Your horror stories about staying in Britain’s ‘worst’ hotel chain

Malcolm Hedley: “I knew the Royal Albion in Brighton quite well from 30 years ago when I booked it for work training events. It was a faded but decent enough place back then, but when I passed by fairly recently, I was struck by how down at heel it looked. It’s almost certainly had no investment since it was acquired by Britannia.”

Brian Thomson: “I stayed a long weekend back in 2014 at the Britannia in Canary Wharf. The most dreary place I have ever stayed. Dark and dingy inside and out, words couldn’t describe it. Horrid.”

A Thompson: “The Adelphi: a bit like the Shining, but without Jack Nicholson as entertainment value.”

“They have no shame”

Neil Russmann: “I live near Southport and Britannia’s ownership of the Prince of Wales, Royal Clifton and Scarisbrick hotels as well as Pontins has only contributed to the town’s decline. They have no shame.”

Deborah Toft: “The (once) Grand Hotel in Scarborough has sadly joined the club. Vandalized from the inside – by the owners!”

Lindy Lou: “Britannia owns the once prestigious Adelphi Hotel in Liverpool. Famed for being the best hotel in the city for decades, decorated and furnished in the manner of a transatlantic liner, still retaining much of the specially commissioned furniture, they let it become a filthy, poorly maintained, badly decorated dump. The bathrooms are better in dog shelters. The tiles are broken; the carpets matted, even the door locks don’t work – and we’re talking old-fashioned keys […].

“The Adelphi used to be the place where prestigious weddings were held; where dignitaries and the famous used to be wined and dined and where guests spoke in hushed tones if they were invited to a ‘do’ there. New clothes, shoes and handbags were essential for a visit.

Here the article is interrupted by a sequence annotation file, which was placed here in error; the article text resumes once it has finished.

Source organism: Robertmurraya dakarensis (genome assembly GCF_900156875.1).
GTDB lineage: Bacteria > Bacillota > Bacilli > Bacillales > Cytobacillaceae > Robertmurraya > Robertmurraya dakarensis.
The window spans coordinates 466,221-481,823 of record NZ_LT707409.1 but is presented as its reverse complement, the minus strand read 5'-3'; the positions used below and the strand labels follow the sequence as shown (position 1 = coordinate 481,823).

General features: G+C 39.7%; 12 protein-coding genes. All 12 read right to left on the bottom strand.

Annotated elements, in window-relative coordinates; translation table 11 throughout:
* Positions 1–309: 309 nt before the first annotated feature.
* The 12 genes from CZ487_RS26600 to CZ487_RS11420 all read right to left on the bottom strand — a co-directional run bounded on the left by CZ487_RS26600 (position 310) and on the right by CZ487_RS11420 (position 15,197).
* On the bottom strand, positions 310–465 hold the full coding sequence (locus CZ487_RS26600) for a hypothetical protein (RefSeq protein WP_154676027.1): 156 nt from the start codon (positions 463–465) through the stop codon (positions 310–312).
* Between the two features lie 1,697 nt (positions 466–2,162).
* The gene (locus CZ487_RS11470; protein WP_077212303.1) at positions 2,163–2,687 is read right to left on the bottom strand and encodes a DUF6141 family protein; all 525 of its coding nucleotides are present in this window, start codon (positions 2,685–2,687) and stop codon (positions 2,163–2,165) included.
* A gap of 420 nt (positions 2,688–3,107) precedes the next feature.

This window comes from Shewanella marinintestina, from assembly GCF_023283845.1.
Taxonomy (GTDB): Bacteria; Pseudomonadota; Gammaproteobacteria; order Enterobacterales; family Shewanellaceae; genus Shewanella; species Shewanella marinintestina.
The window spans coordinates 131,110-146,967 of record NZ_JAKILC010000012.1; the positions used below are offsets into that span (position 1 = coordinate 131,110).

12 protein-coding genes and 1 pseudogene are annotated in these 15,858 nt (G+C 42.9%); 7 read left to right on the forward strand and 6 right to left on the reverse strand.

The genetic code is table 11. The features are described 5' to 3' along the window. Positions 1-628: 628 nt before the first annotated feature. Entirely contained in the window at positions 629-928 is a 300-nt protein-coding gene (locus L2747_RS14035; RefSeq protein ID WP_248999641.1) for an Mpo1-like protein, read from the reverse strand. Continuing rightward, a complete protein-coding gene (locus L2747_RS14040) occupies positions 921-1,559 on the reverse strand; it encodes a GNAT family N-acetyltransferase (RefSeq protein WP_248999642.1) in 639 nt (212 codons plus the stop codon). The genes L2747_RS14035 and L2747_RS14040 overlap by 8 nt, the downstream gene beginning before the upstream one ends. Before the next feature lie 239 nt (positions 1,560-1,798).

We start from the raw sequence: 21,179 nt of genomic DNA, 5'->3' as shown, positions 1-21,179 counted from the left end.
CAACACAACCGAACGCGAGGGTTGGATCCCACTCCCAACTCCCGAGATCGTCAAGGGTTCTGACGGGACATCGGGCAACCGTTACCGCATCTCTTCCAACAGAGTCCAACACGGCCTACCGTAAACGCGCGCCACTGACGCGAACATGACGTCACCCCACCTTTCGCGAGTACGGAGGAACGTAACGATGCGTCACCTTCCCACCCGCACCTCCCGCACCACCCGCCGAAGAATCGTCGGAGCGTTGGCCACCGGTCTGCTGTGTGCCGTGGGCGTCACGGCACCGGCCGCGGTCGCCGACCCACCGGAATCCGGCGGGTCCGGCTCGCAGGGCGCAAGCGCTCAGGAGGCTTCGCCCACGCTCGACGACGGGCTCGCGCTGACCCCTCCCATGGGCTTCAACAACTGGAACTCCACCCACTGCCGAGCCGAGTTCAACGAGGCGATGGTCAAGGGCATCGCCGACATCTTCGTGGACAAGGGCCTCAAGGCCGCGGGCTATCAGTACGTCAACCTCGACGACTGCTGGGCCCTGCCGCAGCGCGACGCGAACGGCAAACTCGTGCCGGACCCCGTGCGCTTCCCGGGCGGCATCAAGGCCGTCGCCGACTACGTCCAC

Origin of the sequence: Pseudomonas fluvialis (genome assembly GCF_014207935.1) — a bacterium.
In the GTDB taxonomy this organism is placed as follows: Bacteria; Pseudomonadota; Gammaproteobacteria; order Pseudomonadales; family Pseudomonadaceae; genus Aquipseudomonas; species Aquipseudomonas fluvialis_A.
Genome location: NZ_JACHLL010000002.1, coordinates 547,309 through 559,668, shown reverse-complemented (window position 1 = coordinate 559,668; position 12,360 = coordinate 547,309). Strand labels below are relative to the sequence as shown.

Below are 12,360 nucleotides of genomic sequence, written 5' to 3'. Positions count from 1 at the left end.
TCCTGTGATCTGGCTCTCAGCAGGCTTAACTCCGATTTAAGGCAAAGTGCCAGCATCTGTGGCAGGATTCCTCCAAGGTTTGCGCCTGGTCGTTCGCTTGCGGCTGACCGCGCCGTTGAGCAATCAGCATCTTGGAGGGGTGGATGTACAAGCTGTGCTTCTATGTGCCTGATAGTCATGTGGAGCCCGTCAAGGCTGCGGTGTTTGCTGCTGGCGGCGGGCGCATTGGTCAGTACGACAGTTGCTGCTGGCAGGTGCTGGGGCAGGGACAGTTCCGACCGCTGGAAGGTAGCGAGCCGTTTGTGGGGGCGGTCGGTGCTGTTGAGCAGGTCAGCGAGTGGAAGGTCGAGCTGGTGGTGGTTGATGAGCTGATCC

“Its sad and deteriorating state can’t be because there’s no business to be had for hotels in Liverpool. New hotels are being created all the time (and you can’t get a room for the Eurovision Song Contest unless you’ve got thousands to spare). Yet Britannia refuses to invest in or even clean the place. […]”

Simon Dee: “The Adelphi in Liverpool is an amazing building and deserves better owners/operators than Britannia. It’s such a shame. Occupancy levels in the city are high and so some investment in that hotel would be money well spent. It’s very cheap though and I suspect that is all that the owners think they need to do to fill it. Maybe they’re right!”

“Almost nothing was acceptable”

Giles Johnson: “The Buxton Palace is the only one I had the misfortune to visit, for an event last April. Almost nothing was acceptable. Such a pity. The building, which must be listed, is a Victorian gem. Buxton is a really interesting and thriving community and the Palace sits in the best spot. Why isn’t it maintained? Why do its owners not sell to someone who might make it a decent offering again. It really could be. Tragedy.”

Joan Davidson: “An additional method of the Britannia group is to buy up listed buildings, pretend they’re going to convert them, then let them become so derelict that they have to be demolished – leaving a valuable piece of land for luxury flat building . Fortunately they were eventually prevented from doing this in Manchester with the London Road Fire Station, thank goodness. […]”

A Snashall: “We stayed at one in Scarborough. Lovely old building, but so run down! Dirty room and many of the same comments in the article. Such a shame!”


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